Okay, enough of me sounding like a salesman trying to justify the prices. The point is, almost everyone here does not need anything like Geek Squad. We know what we're doing, and we have the skills to fix it ourselves. Unfortunately, a lot of people don't, and they'd gladly pay to have the work done (or simply don't have the time to deal with it themselves).
I'm sure many of the readers here pay money to have the oil in their car changed by the 15-minute shop down the street (or worse yet, the dealership). Just as GS charging for repairs is a rip-off in the eyes of this community, anyone with a jack, a wrench, and something to catch the oil sees paying to have your oil changed as a huge rip-off as well. And unfortunately, just like with Geek Squad, these people can end up being less-than-scrupulous as well- the one time I did take my car for an oil change (hard to do with a foot of snow in your driveway), I paid $35 for oil and a filter. When I was there, they tried to get me to put all kinds of crap in my engine to "flush" it, or pay for a premium air filter (I guess they didn't notice that I had a cold-air intake on my car with a washable filter, as it's hidden in the fender well). Worse yet, a few weeks later when I was under my car, I noticed my old oil filter still there. When I went back to complain, they quickly refunded my money without putting up any resistance (and I'm far from being a loud complainer... it's almost as if they said, "you got us, here's your money back").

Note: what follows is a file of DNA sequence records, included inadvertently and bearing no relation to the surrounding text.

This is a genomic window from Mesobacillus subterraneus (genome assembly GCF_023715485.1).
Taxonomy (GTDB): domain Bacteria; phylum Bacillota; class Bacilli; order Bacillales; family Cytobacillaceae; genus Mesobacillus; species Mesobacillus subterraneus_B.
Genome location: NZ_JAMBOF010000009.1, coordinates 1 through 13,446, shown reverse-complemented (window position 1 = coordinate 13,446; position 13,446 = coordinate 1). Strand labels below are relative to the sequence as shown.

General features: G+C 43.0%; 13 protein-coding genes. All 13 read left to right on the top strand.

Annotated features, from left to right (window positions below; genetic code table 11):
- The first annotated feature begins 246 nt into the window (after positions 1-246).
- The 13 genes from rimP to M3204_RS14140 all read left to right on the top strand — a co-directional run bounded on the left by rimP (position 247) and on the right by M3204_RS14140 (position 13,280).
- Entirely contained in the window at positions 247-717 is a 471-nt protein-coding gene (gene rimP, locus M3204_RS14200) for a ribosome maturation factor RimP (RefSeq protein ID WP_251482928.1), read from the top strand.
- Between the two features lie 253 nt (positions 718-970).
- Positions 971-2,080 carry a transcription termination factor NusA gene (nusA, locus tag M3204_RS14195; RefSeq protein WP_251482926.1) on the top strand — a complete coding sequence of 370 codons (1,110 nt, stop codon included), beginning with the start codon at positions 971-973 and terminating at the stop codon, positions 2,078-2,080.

The point is, services exist because people demand them. Unfortunately, the people performing these services aren't always the most honest people with the greatest integrity. On the flip side, there are many, many people out there that will do the job well.
The triangulation is the easy part. The hard part is figuring out what exactly is a gunshot and what is firecrackers, backfires, kids popping plastic bags, etc. Being able to accurately determine this is not trivial, and thus is costly.
Of course, as something sold to the government, there's always going to be excessive markup, because they know they can get away with it.
I for one welcome our robotic overlords... I mean, helpers!
Last month I got to play with one of the Da Vinci units at a car show (why it was there is anyone's guess). I am amazed at how intuitive it was to use- even though I was just putting tiny rubber bands on small rubbery cone-thingies, the 3D display and 1:1 motion mapping really made it feel like an extension of my body. Even though the unit doesn't use force feedback, it almost seemed like it did (just my brain, I guess). The most amazing part? My 7-year-old niece had absolutely no problem using it, and now she wants to become a doctor.
* (10^-12 Diopter)^-1
No, the unit of 1 Diopter is equivalent to 1/meter, thus 1^-12 Diopter^-1 would be equivalent.
Even if Diopter was a proper measure of length (and it isn't), it would actually be 1/(10^-12 Diopter) as Diopter is the reciprocal of a focal length to measure optical power. Still, it's an interesting way of putting it.